EMC

Being bold has paid off for EMC. Despite being in a fast-commoditizing storage hardware market, the storage giant has managed to grow and lead the market in many of the segments that it competes in.

Being bold has paid off for EMC. Despite being in a fast-commoditizing storage hardware market, the storage giant has managed to grow and lead the market in many of the segments that it competes in.

In the US$3.8 billion global standalone storage systems market in the second quarter of 2005, EMC, with US$807 million in revenue, retained its position as the top company, said IDC.

According to a Gartner study of the Asia-Pacific external disk storage market in the first half of 2005, EMC trails HP by only 1.4 percent, with 23.1 percent market share.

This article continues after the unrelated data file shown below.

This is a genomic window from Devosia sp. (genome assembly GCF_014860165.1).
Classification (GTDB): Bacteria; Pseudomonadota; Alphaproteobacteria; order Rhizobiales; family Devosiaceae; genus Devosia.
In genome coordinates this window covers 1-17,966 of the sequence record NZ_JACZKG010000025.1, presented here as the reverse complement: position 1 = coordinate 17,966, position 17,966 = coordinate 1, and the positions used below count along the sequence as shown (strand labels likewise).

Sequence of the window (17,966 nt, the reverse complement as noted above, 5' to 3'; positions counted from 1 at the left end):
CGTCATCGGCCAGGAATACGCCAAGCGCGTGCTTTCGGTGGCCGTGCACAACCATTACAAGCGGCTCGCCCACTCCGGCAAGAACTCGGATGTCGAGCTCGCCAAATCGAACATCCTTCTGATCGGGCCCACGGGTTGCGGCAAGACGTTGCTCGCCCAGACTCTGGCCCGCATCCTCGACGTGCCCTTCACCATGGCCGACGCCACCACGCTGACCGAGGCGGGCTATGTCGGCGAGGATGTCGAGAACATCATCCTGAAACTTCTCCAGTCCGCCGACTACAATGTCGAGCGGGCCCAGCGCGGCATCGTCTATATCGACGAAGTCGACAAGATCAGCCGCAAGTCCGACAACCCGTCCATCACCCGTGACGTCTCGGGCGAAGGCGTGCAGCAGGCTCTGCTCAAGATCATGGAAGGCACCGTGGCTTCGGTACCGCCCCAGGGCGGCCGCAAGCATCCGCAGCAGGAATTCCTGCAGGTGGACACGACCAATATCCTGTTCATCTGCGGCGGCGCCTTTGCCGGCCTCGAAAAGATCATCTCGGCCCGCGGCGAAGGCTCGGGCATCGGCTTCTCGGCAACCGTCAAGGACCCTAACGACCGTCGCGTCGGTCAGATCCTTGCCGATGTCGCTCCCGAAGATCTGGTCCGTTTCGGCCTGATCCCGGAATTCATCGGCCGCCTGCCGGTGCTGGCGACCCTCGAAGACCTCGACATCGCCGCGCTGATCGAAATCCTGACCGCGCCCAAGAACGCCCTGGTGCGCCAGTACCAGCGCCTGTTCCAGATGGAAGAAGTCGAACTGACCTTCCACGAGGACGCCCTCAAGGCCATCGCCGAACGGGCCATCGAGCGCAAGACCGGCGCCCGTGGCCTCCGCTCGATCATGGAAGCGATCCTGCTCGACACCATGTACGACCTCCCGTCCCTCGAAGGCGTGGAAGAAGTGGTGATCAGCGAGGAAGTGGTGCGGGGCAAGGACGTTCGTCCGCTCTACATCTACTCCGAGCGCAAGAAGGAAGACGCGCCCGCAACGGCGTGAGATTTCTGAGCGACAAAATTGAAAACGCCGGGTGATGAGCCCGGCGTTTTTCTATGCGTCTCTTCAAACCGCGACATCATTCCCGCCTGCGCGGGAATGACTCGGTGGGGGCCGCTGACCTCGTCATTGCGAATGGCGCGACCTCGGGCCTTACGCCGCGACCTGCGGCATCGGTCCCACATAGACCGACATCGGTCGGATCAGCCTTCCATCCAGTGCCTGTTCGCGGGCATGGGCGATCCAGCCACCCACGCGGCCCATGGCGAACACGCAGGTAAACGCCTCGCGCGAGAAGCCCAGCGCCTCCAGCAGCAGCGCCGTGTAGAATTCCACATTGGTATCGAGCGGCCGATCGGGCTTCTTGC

Showing that it is still king in the storage systems market, the vendor in September shipped a new advanced storage system, called Symmetrix DMX-3, which can store up to 288 terabytes of data on 960 disk drives, up from the 560-disk-drive-maximum of the company's previously most powerful systems.

But what is most significant has been its strategic moves outside of selling hardware.

To capitalize on the more lucrative software market, EMC acquired backup software vendor Legato Systems, server virtualization software company VMware, and enterprise content management software vendor Documentum.

The company's total revenues in fiscal year 2004 was US$8.2 billion, up from the US$6.2 billion the previous year.